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Figure 1: Disruption of myofibril organization during paralysis is reversed by restoring movement in developing skeletal muscle. Control embryos (Embryo Medium alone) and treated embryos (Embryo Medium with Tricaine) were incubated for 7 h starting at 17 hpf. At 24 hpf embryos were removed and control (A) and treated embryos (G) were fixed and stained immediately or put into recovery (Embryo Medium without Tricaine) and (B) control and (H) recovered embryos fixed and stained at 42 hpf. Some embryos were kept in recovery from 24 hpf up to 5 dpf before fixation and staining of both control (C) and recovered larvae (I). Relaxed immotile mutants were fixed and stained at 24 hpf (J), at 42 hpf (K), and 5 dpf (L) as well as motile control siblings at 24 hpf (D), 42 hpf (E) and 5 dpf (F). Anti-myosin antibody (F59) in (A,B,D,E,G,H,J,K), and Rhodamine phalloidin actin labeling in (C,I,F,L) reveals slow muscle fibers. For consistency, the somites imaged were taken at the level where the yolk sac and the yolk sac extension join. Scale bars corresponds to 20 μm.

Mentions: In zebrafish there are separate populations of slow and fast muscle types which develop separately. By 24 hpf, slow muscle fibers have formed as superficial monolayer in the surface of the somite and are easy to visualize using immunohistochemical staining (Devoto et al., 1996). Early paralysis (between 17 and 24 hpf) led to myofibril disruption with the appearance of the “wavy” myofibril phenotype in immotile embryos, both the chemically paralyzed (Tricaine treated) and the immotile mutant larvae (cacnb1ts25, relaxed) (Figures 1G,J), in comparison to the control embryos (Figures 1A,D). A partial structural recovery of myofibril organization was observed in embryos that had been allowed to recover movement in Embryo Medium up until 42 hpf, after an initial chemical paralysis of 7 h administered between 17 and 24 hpf (Figures 1B,H). The structural recovery was maintained at 5 dpf (Figures 1C,I) whereas the myofibrils in immotile relaxed mutant remained wavy (Figures 1E,F,K,L).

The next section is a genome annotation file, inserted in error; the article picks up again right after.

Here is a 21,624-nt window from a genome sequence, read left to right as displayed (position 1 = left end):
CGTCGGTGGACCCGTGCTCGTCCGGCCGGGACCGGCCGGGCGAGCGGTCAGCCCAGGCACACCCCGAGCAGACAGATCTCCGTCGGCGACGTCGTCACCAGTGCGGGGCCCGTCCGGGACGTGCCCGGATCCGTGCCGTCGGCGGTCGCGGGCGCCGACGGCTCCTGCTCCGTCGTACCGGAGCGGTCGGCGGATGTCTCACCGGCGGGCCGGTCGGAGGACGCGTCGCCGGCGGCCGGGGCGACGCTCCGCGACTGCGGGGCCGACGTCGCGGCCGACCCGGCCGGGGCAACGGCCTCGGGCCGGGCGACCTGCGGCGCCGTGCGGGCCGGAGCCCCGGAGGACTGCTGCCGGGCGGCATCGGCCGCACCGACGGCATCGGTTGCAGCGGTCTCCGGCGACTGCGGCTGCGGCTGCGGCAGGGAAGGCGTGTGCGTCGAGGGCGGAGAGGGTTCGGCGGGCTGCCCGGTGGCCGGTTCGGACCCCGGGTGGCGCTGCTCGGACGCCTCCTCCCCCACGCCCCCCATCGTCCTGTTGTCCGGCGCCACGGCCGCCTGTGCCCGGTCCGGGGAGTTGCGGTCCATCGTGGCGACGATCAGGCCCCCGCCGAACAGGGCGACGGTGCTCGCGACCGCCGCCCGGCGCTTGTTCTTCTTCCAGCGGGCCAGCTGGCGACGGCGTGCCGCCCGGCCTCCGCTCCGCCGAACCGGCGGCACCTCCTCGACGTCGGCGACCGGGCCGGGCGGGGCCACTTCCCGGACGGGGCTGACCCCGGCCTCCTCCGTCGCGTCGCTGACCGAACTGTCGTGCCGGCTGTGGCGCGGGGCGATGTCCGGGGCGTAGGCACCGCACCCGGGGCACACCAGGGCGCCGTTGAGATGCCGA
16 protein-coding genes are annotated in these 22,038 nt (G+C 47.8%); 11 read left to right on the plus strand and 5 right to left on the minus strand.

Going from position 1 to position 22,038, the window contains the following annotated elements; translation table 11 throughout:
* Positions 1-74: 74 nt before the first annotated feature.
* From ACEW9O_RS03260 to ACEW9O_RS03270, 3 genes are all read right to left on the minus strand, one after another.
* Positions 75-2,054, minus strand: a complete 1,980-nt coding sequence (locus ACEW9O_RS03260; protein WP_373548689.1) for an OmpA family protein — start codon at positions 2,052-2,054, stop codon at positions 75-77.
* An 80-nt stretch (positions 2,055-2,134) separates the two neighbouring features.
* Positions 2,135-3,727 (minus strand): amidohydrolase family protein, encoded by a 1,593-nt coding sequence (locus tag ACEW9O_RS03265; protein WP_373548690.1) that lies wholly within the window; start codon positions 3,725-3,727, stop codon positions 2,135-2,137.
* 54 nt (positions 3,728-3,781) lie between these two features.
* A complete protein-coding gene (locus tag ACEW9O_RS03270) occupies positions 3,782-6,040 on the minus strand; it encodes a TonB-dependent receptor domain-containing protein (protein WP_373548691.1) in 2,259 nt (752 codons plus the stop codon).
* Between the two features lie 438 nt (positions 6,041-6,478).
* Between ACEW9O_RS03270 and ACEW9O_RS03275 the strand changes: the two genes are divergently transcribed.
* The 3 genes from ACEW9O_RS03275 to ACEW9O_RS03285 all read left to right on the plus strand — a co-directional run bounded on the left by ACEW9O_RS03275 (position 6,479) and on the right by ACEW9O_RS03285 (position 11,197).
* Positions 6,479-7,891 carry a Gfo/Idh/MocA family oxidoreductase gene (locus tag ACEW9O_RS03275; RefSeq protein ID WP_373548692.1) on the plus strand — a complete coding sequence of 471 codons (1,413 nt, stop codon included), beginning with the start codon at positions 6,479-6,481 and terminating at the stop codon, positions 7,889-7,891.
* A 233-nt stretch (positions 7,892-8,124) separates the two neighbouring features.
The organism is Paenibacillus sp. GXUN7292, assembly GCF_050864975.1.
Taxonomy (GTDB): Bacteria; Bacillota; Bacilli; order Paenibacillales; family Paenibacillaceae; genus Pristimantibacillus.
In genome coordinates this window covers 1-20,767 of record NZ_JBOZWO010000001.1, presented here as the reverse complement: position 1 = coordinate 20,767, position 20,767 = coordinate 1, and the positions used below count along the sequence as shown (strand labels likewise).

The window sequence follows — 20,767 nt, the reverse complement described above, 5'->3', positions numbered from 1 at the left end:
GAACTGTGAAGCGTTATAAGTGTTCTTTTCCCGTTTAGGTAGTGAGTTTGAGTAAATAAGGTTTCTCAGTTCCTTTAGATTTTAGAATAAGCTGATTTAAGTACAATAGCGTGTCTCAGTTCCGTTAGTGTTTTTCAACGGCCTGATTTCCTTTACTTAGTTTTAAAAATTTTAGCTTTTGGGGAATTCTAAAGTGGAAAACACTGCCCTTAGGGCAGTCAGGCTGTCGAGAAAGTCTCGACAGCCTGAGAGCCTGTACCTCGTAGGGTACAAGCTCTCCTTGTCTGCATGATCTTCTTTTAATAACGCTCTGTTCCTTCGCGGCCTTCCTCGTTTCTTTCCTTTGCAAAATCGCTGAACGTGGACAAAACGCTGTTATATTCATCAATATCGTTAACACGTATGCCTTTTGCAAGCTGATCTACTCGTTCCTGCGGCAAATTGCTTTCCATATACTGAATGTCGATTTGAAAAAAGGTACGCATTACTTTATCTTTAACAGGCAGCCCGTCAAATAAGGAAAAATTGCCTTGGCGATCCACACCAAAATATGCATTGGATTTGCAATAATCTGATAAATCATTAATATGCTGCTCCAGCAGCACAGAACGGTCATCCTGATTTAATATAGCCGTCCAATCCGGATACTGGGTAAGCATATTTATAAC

Role of Active Contraction and Tropomodulins in Regulating Actin Filament Length and Sarcomere Structure in Developing Zebrafish Skeletal Muscle.

Mazelet L, Parker MO, Li M, Arner A, Ashworth R - Front Physiol (2016)

Disruption of myofibril organization during paralysis is reversed by restoring movement in developing skeletal muscle. Control embryos (Embryo Medium alone) and treated embryos (Embryo Medium with Tricaine) were incubated for 7 h starting at 17 hpf. At 24 hpf embryos were removed and control (A) and treated embryos (G) were fixed and stained immediately or put into recovery (Embryo Medium without Tricaine) and (B) control and (H) recovered embryos fixed and stained at 42 hpf. Some embryos were kept in recovery from 24 hpf up to 5 dpf before fixation and staining of both control (C) and recovered larvae (I). Relaxed immotile mutants were fixed and stained at 24 hpf (J), at 42 hpf (K), and 5 dpf (L) as well as motile control siblings at 24 hpf (D), 42 hpf (E) and 5 dpf (F). Anti-myosin antibody (F59) in (A,B,D,E,G,H,J,K), and Rhodamine phalloidin actin labeling in (C,I,F,L) reveals slow muscle fibers. For consistency, the somites imaged were taken at the level where the yolk sac and the yolk sac extension join. Scale bars corresponds to 20 μm.
© Copyright Policy
Related In: Results  -  Collection

License
Show All Figures
getmorefigures.php?uid=PMC4814503&req=5

Figure 1: Disruption of myofibril organization during paralysis is reversed by restoring movement in developing skeletal muscle. Control embryos (Embryo Medium alone) and treated embryos (Embryo Medium with Tricaine) were incubated for 7 h starting at 17 hpf. At 24 hpf embryos were removed and control (A) and treated embryos (G) were fixed and stained immediately or put into recovery (Embryo Medium without Tricaine) and (B) control and (H) recovered embryos fixed and stained at 42 hpf. Some embryos were kept in recovery from 24 hpf up to 5 dpf before fixation and staining of both control (C) and recovered larvae (I). Relaxed immotile mutants were fixed and stained at 24 hpf (J), at 42 hpf (K), and 5 dpf (L) as well as motile control siblings at 24 hpf (D), 42 hpf (E) and 5 dpf (F). Anti-myosin antibody (F59) in (A,B,D,E,G,H,J,K), and Rhodamine phalloidin actin labeling in (C,I,F,L) reveals slow muscle fibers. For consistency, the somites imaged were taken at the level where the yolk sac and the yolk sac extension join. Scale bars corresponds to 20 μm.